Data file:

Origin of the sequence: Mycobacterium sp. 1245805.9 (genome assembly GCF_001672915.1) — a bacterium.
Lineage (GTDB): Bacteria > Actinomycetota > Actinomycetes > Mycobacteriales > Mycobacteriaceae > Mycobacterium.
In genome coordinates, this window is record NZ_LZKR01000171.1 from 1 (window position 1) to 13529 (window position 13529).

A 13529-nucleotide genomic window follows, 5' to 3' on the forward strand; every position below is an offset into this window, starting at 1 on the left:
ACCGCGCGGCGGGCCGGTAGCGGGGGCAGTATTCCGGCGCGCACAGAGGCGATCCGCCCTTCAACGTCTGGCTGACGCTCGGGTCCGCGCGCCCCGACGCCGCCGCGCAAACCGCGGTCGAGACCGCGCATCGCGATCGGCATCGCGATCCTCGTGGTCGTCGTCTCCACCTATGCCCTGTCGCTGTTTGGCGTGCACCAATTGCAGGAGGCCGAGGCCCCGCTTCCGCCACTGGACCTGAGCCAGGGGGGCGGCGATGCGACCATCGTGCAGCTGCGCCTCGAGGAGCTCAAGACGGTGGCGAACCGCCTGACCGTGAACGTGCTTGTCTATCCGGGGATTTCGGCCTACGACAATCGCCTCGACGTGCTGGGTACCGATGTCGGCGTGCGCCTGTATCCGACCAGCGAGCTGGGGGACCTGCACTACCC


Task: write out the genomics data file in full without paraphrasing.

Origin of the sequence: Mycobacterium sp. 1245805.9 (genome assembly GCF_001672915.1) — a bacterium.
Lineage (GTDB): Bacteria > Actinomycetota > Actinomycetes > Mycobacteriales > Mycobacteriaceae > Mycobacterium.
In genome coordinates, this window is record NZ_LZKR01000171.1 from 1 (window position 1) to 13529 (window position 13529).

A 13529-nucleotide genomic window follows, 5' to 3' on the forward strand; every position below is an offset into this window, starting at 1 on the left:
ACCGCGCGGCGGGCCGGTAGCGGGGGCAGTATTCCGGCGCGCACAGAGGCGATCCGCCCTTCAACGTCTGGCTGACGCTCGGGTCCGCGCGCCCCGACGCCGCCGCGCAAACCGCGGTCGAGACCGCGCATCGCGATCGGCATCGCGATCCTCGTGGTCGTCGTCTCCACCTATGCCCTGTCGCTGTTTGGCGTGCACCAATTGCAGGAGGCCGAGGCCCCGCTTCCGCCACTGGACCTGAGCCAGGGGGGCGGCGATGCGACCATCGTGCAGCTGCGCCTCGAGGAGCTCAAGACGGTGGCGAACCGCCTGACCGTGAACGTGCTTGTCTATCCGGGGATTTCGGCCTACGACAATCGCCTCGACGTGCTGGGTACCGATGTCGGCGTGCGCCTGTATCCGACCAGCGAGCTGGGGGACCTGCACTACCC